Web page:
CH Hanson 03040 Magnetic Stud Finder

u/Jacks_RagingHormones · 3 pointsr/DIY

I used these, and theres no need to use a computer! it comes with its own remote!

u/sbMT · 1 pointr/DIY

What about a simple articulating wall mount like this ?
I used a really similar one (maybe this exact one) to mount a ~24" tv in my bedroom. Folds right up to the wall when I need it out of the way and pulls out & swings around in any direction when needed.

**Edit- And in terms of being nervous about mounting to the walls, just buy or borrow a cheap studfinder. You'll have no problem supporting a small tv with a couple of screws into a stud!

u/peterlcole · 1 pointr/DIY

I use my miter saw much more than my circular saw. I got this guy years ago and have had no regrets.

u/NightmareNoises · 2 pointsr/DIY

Toggler Snaptoggle brand toggle bolts (not regular toggle bolts!). There are various models but the ones I've used require a 1/2" hole each. I've used two to hang an adult bicycle, and used a few in conjunction with one lag for a plasma TV. Note in the product description on the total weight recommendations since your mount is around 20lbs (excl shipping material). Example:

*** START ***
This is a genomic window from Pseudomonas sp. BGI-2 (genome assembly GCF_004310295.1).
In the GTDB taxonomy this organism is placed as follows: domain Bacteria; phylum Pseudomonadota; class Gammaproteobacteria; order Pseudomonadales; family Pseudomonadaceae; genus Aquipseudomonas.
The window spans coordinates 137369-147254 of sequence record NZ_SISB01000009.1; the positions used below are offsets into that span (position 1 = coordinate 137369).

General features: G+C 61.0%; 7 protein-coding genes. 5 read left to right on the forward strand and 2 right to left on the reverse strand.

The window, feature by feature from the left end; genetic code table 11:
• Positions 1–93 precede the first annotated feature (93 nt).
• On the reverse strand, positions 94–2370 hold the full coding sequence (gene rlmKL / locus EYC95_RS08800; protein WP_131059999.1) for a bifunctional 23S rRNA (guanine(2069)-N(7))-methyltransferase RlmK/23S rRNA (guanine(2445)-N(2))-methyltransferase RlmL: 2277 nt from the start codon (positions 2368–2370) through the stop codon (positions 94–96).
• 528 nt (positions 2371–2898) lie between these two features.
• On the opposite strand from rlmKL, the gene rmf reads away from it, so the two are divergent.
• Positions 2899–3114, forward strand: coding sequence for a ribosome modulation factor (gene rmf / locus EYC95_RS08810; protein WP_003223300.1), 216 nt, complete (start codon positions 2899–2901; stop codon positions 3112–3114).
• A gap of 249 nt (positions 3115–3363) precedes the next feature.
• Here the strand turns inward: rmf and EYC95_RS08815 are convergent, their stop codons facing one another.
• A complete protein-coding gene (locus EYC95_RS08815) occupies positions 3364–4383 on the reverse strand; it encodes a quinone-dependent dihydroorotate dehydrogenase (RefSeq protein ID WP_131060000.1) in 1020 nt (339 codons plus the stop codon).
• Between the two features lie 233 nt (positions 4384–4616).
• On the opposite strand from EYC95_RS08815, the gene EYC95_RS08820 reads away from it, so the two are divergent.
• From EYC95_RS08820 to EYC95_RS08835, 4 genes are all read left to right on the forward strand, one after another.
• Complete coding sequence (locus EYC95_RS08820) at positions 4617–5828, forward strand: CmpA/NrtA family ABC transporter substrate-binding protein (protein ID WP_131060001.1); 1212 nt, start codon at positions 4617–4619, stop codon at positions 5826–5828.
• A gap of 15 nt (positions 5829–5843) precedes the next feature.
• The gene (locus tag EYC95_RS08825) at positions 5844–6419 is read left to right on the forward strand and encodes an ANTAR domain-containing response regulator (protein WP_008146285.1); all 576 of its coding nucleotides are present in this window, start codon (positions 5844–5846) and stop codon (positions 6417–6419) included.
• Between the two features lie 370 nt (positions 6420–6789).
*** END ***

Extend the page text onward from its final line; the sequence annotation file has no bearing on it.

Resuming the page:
1. 4 Togglers are recommended for low profile or tilting tv mounts with TV weights from 0 to 75 pounds. 
  2. 8 Togglers are recommended for low profile or tilting tv mounts with TV weights from 75 to 100 pounds."

    12 Pieces TOGGLER SNAPTOGGLE Drywall Anchor with included bolts for 1/4-20 Fastener size; holds 80 pounds each by TOGGLER
u/knetzere11 · 1 pointr/DIY

These screws sink threw your carpet and then you snap off the heads. Never used it but saw it on ask this old house


u/torena · 1 pointr/DIY

The TV is 46" and the mount I got is this one. I guess what I need to know now is whether that IS a stud or not? Does it qualify for mounting? I can put plywood up on two studs but sadly it won't be centered on my wall anymore :(

u/notjim · 1 pointr/DIY

How strong of a magnet are you using? If the plaster is thick, it needs to be very strong, and you need to watch very carefully (and hold it very loosely, or dangle it from a string.) I use one of these, and it just barely does it for my plaster walls, and it was a pain in the ass.